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Music Review: Ryan Adams – Easy Tiger

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Whatever Ryan Adams' stylistic whim over the past seven years — alt-country, AOR, country, dour Brit pop, folk, garage rock — nearly every album held two things in common: more than a few staggeringly brilliant songs that would make any songwriter envious (Rock'n'Roll and 29 being the exceptions) and a few certifiable duds that would leave you scratching your head, wondering why someone with Adams' remarkable talent would include such lousy material on an album.  His inability to match his quality control to his songwriting fecundity — not to mention his notorious antics — led plenty of critics and listeners to carp he valued self-mythologizing over honing his craft.

Easy Tiger, Adams' first release in over a year (an epic drought by his standards) is his most balanced work to date, offering some arresting moments without the weight of a lot of filler.  Backed by the latest lineup of The Cardinals (they're not billed on the album cover), Adams concentrates on straightforward, acoustic-based songs and various flavors of country.  "Halloweenhead," the album's lone musical departure, boasts a catchy melody and offers some self-deprecating humor, but the near Spinal Tap homage, replete with bells, storm noises, and the shout of "Guitar solo!," sounds decidedly out of place.  The sunny bluegrass number "Pearls on a String" fares much better, providing a fun, top-tapping tune while retaining the instrumental textures common to the album.

The album opens with "Goodnight Rose," a staggered, twangy rocker reminiscent of Cold Roses but downshifts into a subdued, melancholy tone with the first single, "Two."  Complimented by Sheryl Crow's harmonies, Adams' ache-tinged tenor buoys even the most pedestrian of lines: "'Cause it's cold in here/And I wish it was hot/The sink's broke, it's leaking from the faucet."    

Not surprisingly, Adams' trademark elegiac tales of broken relationships, crushed ambition, and transient youth permeate the album.  He fails, though, when he tries too emphatically to convey heartbreak.  With a tinny acoustic guitar doubling the vocal melody, "Off Broadway," a reworked tune originally recorded during the Suicide Handbook sessions, suffers from an insipid and painfully repetitive chorus as Adams loses his way home after spotting an ex-lover: "I don't know where that is anymore/I don't know where that is anymore/I don't know where that is anymore/Used to be off Broadway."  Someone help the man home already!  And, on "The Sun Also Sets," he mars an otherwise solid song with a strained, overwrought vocal delivery, which culminates with him channeling what sounds like the voice of Grover right before the final chorus.

More often, however, Adams strikes the right balance of sadness and subtlety.  On the breezy "Two Hearts" he foresees the inevitable collapse of a relationship ("Two hearts/One of them will break/Like bad ideas on a beautiful day/Two figures moving through the dark/ Three words is all it takes to break your heart in two") while on the  beautiful "Oh My God, Whatever, Etc.," he wearily surrenders to listlessness: "But the light of the moon leads the way/Towards the morning, and the sun/The sun's well on it's way too soon/But oh, oh my God, whatever, etc."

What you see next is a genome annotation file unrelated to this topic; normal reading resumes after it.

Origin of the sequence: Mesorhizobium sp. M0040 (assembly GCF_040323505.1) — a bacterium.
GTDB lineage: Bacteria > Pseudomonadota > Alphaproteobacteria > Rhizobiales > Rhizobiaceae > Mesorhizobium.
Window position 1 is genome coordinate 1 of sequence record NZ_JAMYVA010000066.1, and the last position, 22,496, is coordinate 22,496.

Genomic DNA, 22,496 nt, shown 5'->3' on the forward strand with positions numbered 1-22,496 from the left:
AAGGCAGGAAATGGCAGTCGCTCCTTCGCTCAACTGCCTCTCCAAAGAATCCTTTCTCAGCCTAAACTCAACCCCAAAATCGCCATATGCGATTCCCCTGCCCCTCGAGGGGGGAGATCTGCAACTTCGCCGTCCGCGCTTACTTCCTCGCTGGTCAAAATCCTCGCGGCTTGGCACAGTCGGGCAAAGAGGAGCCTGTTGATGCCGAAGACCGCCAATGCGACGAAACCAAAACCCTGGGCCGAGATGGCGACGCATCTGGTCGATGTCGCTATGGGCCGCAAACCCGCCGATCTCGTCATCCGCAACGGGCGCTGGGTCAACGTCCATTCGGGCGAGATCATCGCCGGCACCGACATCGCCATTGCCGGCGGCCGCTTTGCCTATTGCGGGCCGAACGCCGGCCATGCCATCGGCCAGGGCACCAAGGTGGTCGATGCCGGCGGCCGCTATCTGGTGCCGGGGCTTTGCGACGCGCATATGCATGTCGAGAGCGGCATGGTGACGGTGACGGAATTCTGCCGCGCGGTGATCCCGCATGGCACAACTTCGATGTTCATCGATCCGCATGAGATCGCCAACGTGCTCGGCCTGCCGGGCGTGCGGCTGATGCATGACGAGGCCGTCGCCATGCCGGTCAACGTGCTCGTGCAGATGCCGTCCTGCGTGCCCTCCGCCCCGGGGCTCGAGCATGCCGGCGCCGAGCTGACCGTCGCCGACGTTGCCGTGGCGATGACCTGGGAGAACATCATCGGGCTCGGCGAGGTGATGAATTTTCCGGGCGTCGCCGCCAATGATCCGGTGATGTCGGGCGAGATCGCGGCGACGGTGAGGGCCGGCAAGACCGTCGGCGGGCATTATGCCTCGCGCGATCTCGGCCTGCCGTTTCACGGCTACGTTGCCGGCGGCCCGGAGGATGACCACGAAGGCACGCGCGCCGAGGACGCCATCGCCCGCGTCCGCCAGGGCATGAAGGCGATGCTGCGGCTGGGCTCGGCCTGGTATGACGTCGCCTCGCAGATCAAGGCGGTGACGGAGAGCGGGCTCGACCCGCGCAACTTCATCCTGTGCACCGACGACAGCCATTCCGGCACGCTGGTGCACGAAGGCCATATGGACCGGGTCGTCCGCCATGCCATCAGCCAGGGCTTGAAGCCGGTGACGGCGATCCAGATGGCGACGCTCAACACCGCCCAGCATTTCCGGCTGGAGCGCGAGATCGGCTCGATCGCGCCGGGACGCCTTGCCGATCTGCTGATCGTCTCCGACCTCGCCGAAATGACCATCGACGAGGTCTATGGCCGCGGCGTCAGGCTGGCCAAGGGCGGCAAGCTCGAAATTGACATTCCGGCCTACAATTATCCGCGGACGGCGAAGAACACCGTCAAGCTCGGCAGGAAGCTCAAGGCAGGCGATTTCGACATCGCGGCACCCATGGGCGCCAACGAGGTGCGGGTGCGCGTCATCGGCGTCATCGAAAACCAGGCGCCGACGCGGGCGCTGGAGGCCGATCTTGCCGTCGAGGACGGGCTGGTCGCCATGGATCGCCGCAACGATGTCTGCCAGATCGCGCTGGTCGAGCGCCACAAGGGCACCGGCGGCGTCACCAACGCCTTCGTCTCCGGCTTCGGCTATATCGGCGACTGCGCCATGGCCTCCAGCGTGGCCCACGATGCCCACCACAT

That sort of self-reflection lies at the heart of quite a few tracks.  To be sure, there are some "young girl did me bad" moments, but they're tempered by Adams' acknowledgment of his own failings, whether he's admitting the difficulty of commitment — "I make these promises/But all these promises hurt/It's like they never get a lift off" ("Rip Off") — or confessing his weakness for anxious "late night girls" on "These Girls" — "It's so sad but when they smile/God, I've been had" — arriving at the conclusion that "These girls are better off in my head."

Easy Tiger shows Ryan Adams can be mature, accessible, and compelling all at once, but one could quip the tiger sounds a bit too tame at times.  With the album's heavy dose of balladry, there are few traces of his customary rollicking swagger. Maybe next time around he'll manage to infuse a bit more endearing brashness into his maturing sound — chances are we won't have to wait long to find out. Still, even with the mellow vibe, Adams' songs remain engaging — a few rank with the best in his extensive catalog — and not having to lunge for the skip button half a dozen times while listening to the album is a welcome change.

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About Jason Middlekauff

  • Colin

    Well there is a reason ‘personal attacks are not allowed.” But really, someone should listen to all of the albums, starting from Whikseytown.. and then come up with your own conclusion on this artist/musician.

  • Jason

    “Well there is a reason ‘personal attacks are not allowed.'” Colin, why don’t you articulate your opinion with some specificity? Are you suggesting I haven’t listened to all of Adams’ albums starting with Whiskeytown? I have, and I enjoy them all with the exception of 29 and most of Rock’n’Roll. And, though your comment is rather ambiguous, I’m assuming your opinion of his latest album differs from mine–I’m guessing you find it weak compared to some of his previous albums. That’s fine. You’re entitled to your opinion as I am to mine. I don’t think Easy Tiger is his best album, just his most consistent. Whiskeytown aside, even on his most-lauded albums–Heartbreaker and Gold–he could’ve honed the track listing from 15 and 16 respectively to somewhere around 11 or 12, cutting out some duds along the way.